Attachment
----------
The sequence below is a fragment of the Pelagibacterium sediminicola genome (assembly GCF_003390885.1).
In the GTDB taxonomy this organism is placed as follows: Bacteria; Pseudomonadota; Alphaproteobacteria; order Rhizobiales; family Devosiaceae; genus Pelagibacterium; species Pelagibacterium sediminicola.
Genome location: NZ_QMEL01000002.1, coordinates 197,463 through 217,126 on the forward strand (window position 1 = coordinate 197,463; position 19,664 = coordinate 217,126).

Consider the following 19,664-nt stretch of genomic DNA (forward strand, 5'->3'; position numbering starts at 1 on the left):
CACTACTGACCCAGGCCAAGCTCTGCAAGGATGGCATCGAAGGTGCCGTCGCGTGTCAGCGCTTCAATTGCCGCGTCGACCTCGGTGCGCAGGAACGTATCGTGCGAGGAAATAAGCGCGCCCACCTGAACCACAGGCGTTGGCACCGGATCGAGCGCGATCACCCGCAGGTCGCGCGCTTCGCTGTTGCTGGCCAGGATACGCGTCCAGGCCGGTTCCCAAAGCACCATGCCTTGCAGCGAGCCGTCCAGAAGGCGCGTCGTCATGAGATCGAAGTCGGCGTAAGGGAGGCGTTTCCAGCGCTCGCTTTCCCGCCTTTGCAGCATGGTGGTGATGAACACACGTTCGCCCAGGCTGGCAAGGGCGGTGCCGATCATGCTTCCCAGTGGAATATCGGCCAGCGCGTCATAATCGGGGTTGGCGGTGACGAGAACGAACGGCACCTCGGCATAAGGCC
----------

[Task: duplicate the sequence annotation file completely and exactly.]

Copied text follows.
The sequence below is a fragment of the Pelagibacterium sediminicola genome (assembly GCF_003390885.1).
In the GTDB taxonomy this organism is placed as follows: Bacteria; Pseudomonadota; Alphaproteobacteria; order Rhizobiales; family Devosiaceae; genus Pelagibacterium; species Pelagibacterium sediminicola.
Genome location: NZ_QMEL01000002.1, coordinates 197,463 through 217,126 on the forward strand (window position 1 = coordinate 197,463; position 19,664 = coordinate 217,126).

Consider the following 19,664-nt stretch of genomic DNA (forward strand, 5'->3'; position numbering starts at 1 on the left):
CACTACTGACCCAGGCCAAGCTCTGCAAGGATGGCATCGAAGGTGCCGTCGCGTGTCAGCGCTTCAATTGCCGCGTCGACCTCGGTGCGCAGGAACGTATCGTGCGAGGAAATAAGCGCGCCCACCTGAACCACAGGCGTTGGCACCGGATCGAGCGCGATCACCCGCAGGTCGCGCGCTTCGCTGTTGCTGGCCAGGATACGCGTCCAGGCCGGTTCCCAAAGCACCATGCCTTGCAGCGAGCCGTCCAGAAGGCGCGTCGTCATGAGATCGAAGTCGGCGTAAGGGAGGCGTTTCCAGCGCTCGCTTTCCCGCCTTTGCAGCATGGTGGTGATGAACACACGTTCGCCCAGGCTGGCAAGGGCGGTGCCGATCATGCTTCCCAGTGGAATATCGGCCAGCGCGTCATAATCGGGGTTGGCGGTGACGAGAACGAACGGCACCTCGGCATAAGGCC